TSA Found Missile Launcher in Checked Bag. Just a Souvenir…
Back in the “old days”, service members returning from war brought back “souvenirs”… everything from daggers to flags to inert hand grenades. It’s pretty common. But when the TSA found an inert missile launcher in a service member’s checked baggage, he didn’t get to keep it.
TSA found the missile launcher at Baltimore/Washington International Thurgood Marshall Airport.
.@TSA officers at @BWI_Airport detected this missile launcher in a checked bag early this morning. Man said he was bringing it back from Kuwait as a souvenir. Perhaps he should have picked up a keychain instead! pic.twitter.com/AQ4VBPtViG— TSAmedia_LisaF (@TSAmedia_LisaF) July 29, 2019
Most people commenting on the tweet said it was just a harmless tube that had already expended its missile and couldn’t even be loaded again. So why did he have to give it up?
One person said: It’s actually an empty tube that has already expended its missile and is literally unable to be refired. Congrats: you found something literally unable to cause harm to anyone unless you bonk your head on it. But we didn’t need further evidence that TSA is terrible at its job.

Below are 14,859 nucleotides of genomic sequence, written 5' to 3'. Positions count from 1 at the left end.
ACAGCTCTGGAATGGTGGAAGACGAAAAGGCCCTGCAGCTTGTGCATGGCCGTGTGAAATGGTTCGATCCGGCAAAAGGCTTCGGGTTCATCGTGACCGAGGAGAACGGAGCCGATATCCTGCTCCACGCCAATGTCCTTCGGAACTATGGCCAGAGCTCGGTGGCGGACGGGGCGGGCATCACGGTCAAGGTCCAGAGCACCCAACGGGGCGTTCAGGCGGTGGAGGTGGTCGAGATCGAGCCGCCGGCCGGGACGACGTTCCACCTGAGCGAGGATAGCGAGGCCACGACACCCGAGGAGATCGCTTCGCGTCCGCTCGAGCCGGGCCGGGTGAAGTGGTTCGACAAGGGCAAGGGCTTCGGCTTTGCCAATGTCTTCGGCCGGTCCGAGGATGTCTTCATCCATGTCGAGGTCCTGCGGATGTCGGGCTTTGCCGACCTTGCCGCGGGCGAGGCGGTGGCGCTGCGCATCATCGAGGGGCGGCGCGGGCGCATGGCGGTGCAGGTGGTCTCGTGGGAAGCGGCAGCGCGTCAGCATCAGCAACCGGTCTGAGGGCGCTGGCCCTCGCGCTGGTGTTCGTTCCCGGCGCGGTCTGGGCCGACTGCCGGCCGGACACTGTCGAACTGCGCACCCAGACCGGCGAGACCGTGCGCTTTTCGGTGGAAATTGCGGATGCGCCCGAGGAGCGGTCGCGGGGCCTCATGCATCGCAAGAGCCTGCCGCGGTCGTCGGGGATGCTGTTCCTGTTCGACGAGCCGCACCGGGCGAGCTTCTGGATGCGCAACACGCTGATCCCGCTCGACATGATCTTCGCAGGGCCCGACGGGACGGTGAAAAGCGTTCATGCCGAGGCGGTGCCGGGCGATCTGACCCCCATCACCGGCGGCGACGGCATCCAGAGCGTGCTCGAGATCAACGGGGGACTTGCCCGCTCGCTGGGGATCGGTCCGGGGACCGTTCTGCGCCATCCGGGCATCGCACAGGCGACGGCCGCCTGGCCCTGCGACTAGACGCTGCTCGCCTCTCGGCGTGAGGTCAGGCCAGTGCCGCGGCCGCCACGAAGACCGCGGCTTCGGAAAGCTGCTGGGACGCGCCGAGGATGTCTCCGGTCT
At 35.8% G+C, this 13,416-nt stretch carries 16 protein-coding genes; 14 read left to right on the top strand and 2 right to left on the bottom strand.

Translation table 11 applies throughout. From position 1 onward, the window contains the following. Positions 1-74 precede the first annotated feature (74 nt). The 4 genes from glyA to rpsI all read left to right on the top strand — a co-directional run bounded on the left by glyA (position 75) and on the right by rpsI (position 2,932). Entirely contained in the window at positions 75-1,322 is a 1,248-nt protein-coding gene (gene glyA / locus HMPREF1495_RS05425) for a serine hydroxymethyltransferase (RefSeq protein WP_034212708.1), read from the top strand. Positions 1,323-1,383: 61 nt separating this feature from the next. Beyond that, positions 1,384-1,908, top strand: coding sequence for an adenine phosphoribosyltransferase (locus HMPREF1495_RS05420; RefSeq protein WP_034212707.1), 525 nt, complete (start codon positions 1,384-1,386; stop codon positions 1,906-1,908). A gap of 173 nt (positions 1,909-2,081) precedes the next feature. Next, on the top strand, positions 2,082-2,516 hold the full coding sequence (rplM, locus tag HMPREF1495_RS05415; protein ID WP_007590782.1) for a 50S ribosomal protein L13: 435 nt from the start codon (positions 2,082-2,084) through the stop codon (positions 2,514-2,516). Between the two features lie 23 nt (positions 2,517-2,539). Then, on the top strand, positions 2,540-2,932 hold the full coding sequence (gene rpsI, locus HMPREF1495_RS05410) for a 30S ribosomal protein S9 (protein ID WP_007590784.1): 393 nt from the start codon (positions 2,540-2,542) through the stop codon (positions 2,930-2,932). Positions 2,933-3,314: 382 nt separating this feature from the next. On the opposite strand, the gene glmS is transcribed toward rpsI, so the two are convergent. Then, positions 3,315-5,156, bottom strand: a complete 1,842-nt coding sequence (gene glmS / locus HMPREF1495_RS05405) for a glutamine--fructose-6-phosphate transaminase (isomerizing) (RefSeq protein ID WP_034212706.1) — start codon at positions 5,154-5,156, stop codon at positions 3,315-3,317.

But my personal favorite is from a Marine: “TSA person wants it for their own.”
Now that one makes more sense.
Stars and Stripes reported:
TSA officers called airport police who found the man and detained him for questioning. The unidentified traveler said he was in the military and coming home from Kuwait. He said he wanted to keep the weapon as a souvenir.
The TSA said the missile launcher was “not a live device.” But it was handed over to the state fire marshal for disposal.
Surprisingly, they didn’t keep him for long, and allowed him to catch his flight home. He is from Jacksonville, Texas.
Souvenirs are common
Back in 2017, a US Marine veteran returned a Japanese flag to the family that gave it as a good luck piece for their loved one. It was the Marine’s “souvenir” but he knew of its importance to the Japanese family.
A Pearl Harbor survivor toted a piece of shrapnel around that nearly took off his head for his entire military career. After he retired, he had it mounted with a small plaque.